We introduced Airstring to this community some weeks ago and we received a lot of feedback which has gone into the campaign and into the project itself.

Today we announce that the Airstring project is live on Kickstarter and you can reserve your own Airstring module to connect your drone to the internet using GSM technology

https://www.kickstarter.com/projects/215849561/airstring-gsm-teleme...

Let's bring drones online!

Views: 1978


Developer
Comment by Andrew Tridgell on May 18, 2016 at 3:20am

I think this could be very useful for professional users. A bit expensive for hobby users.

what bands and modulations are supported? I assume you put in any carriers SIM card? What SIM size?

Comment by Jose Alberto Soler on May 18, 2016 at 3:35am

Andrew, like you said, we are targeting the professional market, although we have also gotten interest from hobby users. I am glad you find it useful!

We use a quadband modem (850/900/1800/1900Mhz bands), so it is compatible with all carriers and countries. Yes, you use a NanoSim


Developer
Comment by Andrew Tridgell on May 18, 2016 at 3:41am

the new 4G 700MHz band seems to be the ideal one in Australia at the moment (both Optus and Telstra are deploying in that band).

We use 4G in a couple of our aircraft now, but we do it via a companion computer. One problem we had is that carriers in Australia don't give out public IP addresses any more, so we needed to setup a VPN in order to get a telemetry link. That works well but is quite a bit of extra effort for users.

What routing strategy are you thinking of using? Would packets go via some of your own cloud servers, or do you have some other arrangement? Is it just MAVLink over UDP?

Comment by Jose Alberto Soler on May 18, 2016 at 3:53am

Andrew we currently don't support 4G, only GPRS.

Your approach is the best solution we could find, that is why we started developing Airstring, first for ourselves, then as a product.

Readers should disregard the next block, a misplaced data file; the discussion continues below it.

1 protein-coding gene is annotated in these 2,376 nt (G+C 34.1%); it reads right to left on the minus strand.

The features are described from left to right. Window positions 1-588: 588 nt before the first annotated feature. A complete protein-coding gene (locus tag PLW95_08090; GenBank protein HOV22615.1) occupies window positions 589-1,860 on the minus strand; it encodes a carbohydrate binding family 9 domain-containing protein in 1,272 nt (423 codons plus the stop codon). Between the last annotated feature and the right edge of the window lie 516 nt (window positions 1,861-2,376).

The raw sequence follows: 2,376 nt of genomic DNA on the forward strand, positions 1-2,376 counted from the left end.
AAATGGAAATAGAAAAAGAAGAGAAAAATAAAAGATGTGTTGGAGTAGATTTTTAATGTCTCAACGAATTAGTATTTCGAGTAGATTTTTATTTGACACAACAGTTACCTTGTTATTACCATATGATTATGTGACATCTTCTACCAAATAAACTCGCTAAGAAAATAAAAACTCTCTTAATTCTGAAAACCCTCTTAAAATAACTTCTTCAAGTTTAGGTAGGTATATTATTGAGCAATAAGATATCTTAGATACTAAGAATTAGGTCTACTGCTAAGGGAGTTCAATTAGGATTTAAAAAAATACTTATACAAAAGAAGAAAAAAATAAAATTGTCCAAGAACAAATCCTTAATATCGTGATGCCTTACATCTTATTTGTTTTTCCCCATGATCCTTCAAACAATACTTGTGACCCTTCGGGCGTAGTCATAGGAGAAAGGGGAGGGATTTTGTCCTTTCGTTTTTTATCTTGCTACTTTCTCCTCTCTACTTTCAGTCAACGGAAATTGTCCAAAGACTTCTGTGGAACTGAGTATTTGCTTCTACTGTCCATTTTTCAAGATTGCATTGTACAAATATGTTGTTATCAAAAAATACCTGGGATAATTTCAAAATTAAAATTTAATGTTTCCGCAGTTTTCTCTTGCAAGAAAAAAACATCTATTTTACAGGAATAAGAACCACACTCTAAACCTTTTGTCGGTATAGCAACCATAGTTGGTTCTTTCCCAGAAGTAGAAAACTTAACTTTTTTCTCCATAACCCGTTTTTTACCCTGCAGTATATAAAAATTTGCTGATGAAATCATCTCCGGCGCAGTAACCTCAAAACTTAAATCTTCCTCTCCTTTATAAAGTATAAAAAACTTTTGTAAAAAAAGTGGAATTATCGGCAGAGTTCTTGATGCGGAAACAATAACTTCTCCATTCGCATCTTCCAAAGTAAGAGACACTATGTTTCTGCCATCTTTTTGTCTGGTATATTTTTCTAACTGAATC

Like you said, setting up a VPN is not ideal, but routing traffic from mobile devices and to mobile devices isn't easy either, very often IPs are not public and sometimes NAT tables are symmetric and pose many problems.

We want to make things as easy as possible, so we have a server with a domain name where both the Airstring air module and the Ground Control Station can access.

For users who don't want to depend on 3dr parties, we will also publish the server code and you can run the server yourself.

It is basically Mavlink over UDP with some changes to add information and configurations and to encrypt the data stream.

Comment by Paul Hammond on May 18, 2016 at 4:35am

"For users who don't want to depend on 3dr parties, we will also publish the server code and you can run the server yourself."

Perfect, i was worried about relying on 3rd party servers for the future.

Comment by Jose Alberto Soler on May 18, 2016 at 4:59am

Paul, Great! I'd like to credit Andre K. from DIYDrones for pointing out this issue.

Comment by Martin on May 18, 2016 at 5:22am

From my experience GPRS telemetry and Mission Planner do not get along. There timeouts built into MP are shorter than the latency of the GPRS connection.

Comment by Jose Alberto Soler on May 18, 2016 at 5:44am

Martin thanks for your advice. We haven't had any problems yet and we have tested Airstring for hours and in different environments. The delay is indeed high but the connection is stable both in Mission Planner and Tower :)


3D Robotics
Comment by Chris Anderson on May 18, 2016 at 7:29am

Can that module send and receive text messages, too?

Comment by Jose Alberto Soler on May 18, 2016 at 7:41am

Hello Chris, I sent you a tweet before. Yes, it can send and receive SMS and also make phone calls. We actually built another application using SMS on the same module.

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